Researchers have discovered that dense ensembles of quantum spins can be created in diamond with high resolution using an electron microscopes, paving the way for enhanced sensors and resources for quantum technologies.
Diamonds are made of carbon atoms in a crystalline structure, but if a carbon atom is replaced with another type of atom, this will result in a lattice defect. One such defect is the Nitrogen-Vacancy (NV), where one carbon atom is replaced by a nitrogen atom, and its neighbor is missing (an empty space remains in its place).
If this defect is illuminated with a green laser, in response it will emit red light (fluoresce) with an interesting feature: its intensity varies depending on the magnetic properties in the environment. This unique feature makes the NV center particularly useful for measuring magnetic fields, magnetic imaging (MRI), and quantum computing and information.
In order to produce optimal magnetic detectors, the density of these defects should be increased without increasing environmental noise and damaging the diamond properties.
Now, scientists from the research group of Nir Bar-Gill at the Hebrew University of Jerusalem's Racah Institute of Physics and Department of Applied Physics, in cooperation with Prof. Eyal Buks of the Technion - Israel Institute of Technology, have shown that ultra-high densities of NV centers can be obtained by a simple process of using electron beams to kick carbon atoms out of the lattice.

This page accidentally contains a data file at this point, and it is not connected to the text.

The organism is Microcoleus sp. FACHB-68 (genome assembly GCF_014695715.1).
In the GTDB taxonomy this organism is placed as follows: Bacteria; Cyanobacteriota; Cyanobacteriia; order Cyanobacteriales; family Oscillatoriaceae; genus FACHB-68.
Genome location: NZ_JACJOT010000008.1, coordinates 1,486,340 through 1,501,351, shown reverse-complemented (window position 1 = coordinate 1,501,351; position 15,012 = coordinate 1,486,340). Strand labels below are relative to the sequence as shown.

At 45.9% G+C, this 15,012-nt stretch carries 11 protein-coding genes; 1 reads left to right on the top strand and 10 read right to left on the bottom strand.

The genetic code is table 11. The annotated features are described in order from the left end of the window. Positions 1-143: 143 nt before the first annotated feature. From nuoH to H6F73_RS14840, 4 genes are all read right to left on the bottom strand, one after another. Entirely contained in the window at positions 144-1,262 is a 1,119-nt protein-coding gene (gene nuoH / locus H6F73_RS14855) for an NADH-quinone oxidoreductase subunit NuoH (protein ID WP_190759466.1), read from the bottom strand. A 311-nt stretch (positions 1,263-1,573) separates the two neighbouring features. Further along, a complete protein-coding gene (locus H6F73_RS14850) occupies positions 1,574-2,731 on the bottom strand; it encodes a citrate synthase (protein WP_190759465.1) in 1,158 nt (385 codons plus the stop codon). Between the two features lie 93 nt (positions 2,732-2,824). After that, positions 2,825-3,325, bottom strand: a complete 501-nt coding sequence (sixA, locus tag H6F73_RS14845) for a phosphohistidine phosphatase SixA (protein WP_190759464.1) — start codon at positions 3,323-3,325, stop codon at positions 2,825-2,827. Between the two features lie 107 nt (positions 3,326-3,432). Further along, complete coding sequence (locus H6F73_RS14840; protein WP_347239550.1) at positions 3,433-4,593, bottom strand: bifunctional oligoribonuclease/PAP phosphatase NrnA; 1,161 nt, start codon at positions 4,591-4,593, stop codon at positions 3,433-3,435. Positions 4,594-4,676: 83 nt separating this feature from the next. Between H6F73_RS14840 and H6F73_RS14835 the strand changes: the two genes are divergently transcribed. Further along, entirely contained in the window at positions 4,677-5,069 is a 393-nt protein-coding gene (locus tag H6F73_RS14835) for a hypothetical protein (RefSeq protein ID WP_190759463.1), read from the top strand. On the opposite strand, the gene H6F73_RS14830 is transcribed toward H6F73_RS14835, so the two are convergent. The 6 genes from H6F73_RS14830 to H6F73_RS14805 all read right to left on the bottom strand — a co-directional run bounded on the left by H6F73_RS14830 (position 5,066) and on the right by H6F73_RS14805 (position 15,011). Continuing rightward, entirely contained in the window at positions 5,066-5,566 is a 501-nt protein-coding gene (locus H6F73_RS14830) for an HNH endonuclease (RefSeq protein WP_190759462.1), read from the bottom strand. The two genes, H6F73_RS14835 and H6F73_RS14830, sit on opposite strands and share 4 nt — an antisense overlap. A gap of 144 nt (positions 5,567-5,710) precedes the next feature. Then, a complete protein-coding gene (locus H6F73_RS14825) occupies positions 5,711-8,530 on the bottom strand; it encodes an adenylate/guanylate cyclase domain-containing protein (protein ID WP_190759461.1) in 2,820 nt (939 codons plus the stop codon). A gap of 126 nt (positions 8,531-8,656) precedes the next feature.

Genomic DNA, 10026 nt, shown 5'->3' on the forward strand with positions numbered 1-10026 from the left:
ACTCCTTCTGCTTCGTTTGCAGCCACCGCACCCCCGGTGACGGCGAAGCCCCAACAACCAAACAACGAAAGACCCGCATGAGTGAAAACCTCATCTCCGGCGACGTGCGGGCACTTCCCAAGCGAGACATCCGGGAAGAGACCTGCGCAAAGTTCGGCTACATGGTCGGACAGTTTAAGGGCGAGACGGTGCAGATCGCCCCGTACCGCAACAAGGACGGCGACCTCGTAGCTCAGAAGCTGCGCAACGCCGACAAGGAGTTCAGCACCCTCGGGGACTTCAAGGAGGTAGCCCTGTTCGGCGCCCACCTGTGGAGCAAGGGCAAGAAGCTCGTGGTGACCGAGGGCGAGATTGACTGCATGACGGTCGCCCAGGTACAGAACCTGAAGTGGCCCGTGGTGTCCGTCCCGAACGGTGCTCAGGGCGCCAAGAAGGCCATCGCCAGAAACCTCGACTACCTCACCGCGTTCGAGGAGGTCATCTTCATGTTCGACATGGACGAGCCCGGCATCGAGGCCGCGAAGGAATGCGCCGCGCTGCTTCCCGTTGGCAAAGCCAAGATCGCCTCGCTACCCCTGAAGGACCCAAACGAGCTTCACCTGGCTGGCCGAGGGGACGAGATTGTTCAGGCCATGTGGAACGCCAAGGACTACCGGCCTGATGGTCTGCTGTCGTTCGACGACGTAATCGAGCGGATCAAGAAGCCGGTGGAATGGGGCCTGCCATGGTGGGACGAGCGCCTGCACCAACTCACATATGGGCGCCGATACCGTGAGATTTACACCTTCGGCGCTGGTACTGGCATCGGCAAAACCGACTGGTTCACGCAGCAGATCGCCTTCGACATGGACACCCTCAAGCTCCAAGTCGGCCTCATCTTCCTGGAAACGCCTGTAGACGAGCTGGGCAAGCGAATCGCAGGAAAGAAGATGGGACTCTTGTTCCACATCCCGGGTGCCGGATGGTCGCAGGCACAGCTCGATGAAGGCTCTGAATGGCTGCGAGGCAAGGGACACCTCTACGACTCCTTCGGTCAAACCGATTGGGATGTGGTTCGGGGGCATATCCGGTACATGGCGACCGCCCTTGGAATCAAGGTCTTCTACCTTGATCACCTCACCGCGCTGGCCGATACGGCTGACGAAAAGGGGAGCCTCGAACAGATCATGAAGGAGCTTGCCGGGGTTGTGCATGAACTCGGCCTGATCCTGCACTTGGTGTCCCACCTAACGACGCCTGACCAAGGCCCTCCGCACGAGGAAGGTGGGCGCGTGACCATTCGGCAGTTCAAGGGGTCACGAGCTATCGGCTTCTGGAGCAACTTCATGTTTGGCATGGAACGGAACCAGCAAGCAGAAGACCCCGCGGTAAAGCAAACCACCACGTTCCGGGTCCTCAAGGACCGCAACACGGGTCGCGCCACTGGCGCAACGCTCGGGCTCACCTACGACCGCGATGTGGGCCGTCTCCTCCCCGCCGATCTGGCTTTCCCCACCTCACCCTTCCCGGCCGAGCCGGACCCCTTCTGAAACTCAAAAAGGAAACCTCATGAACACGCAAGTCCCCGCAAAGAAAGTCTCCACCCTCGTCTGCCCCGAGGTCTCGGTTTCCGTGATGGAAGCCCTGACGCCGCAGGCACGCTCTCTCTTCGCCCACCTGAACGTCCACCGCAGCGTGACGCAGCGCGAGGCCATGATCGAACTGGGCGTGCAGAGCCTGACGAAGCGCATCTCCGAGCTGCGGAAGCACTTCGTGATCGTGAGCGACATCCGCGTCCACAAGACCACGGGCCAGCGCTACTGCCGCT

This work, published in the scientific journal Applied Physics Letters, is a continuation of previous work in the field, and demonstrates an improvement in the densities of NV centers in a variety of diamond types. The irradiation is performed using an electron beam microscope (Transmission Electron Microscope or TEM), which has been specifically converted for this purpose. The availability of this device in nanotechnology centers in many universities in Israel and around the world enables this process with high spatial accuracy, quickly and simply.
The enhanced densities of the NV color centers obtained, while maintaining their unique quantum properties, foreshadow future improvements in the sensitivity of diamond magnetic measurements, as well as promising directions in the study of solid state physics and quantum information theory.
Nitrogen Vacancy (NV) color centers exhibit remarkable and unique properties, including long coherence times at room temperature (~ ms), optical initialization and readout, and coherent microwave control.
"This work is an important stepping stone toward utilizing NV centers in diamond as resources for quantum technologies, such as enhanced sensing, quantum simulation and potentially quantum information processing", said Bar-Gill, an Assistant Professor in the Dept. of Applied Physics and Racah Institute of Physics at the Hebrew University, where he founded the Quantum Information, Simulation and Sensing lab.
"What is special about our approach is that it's very simple and straightforward," said Hebrew University researcher Dima Farfurnik. "You get sufficiently high NV concentrations that are appropriate for many applications with a simple procedure that can be done in-house."
Applied Physics Letters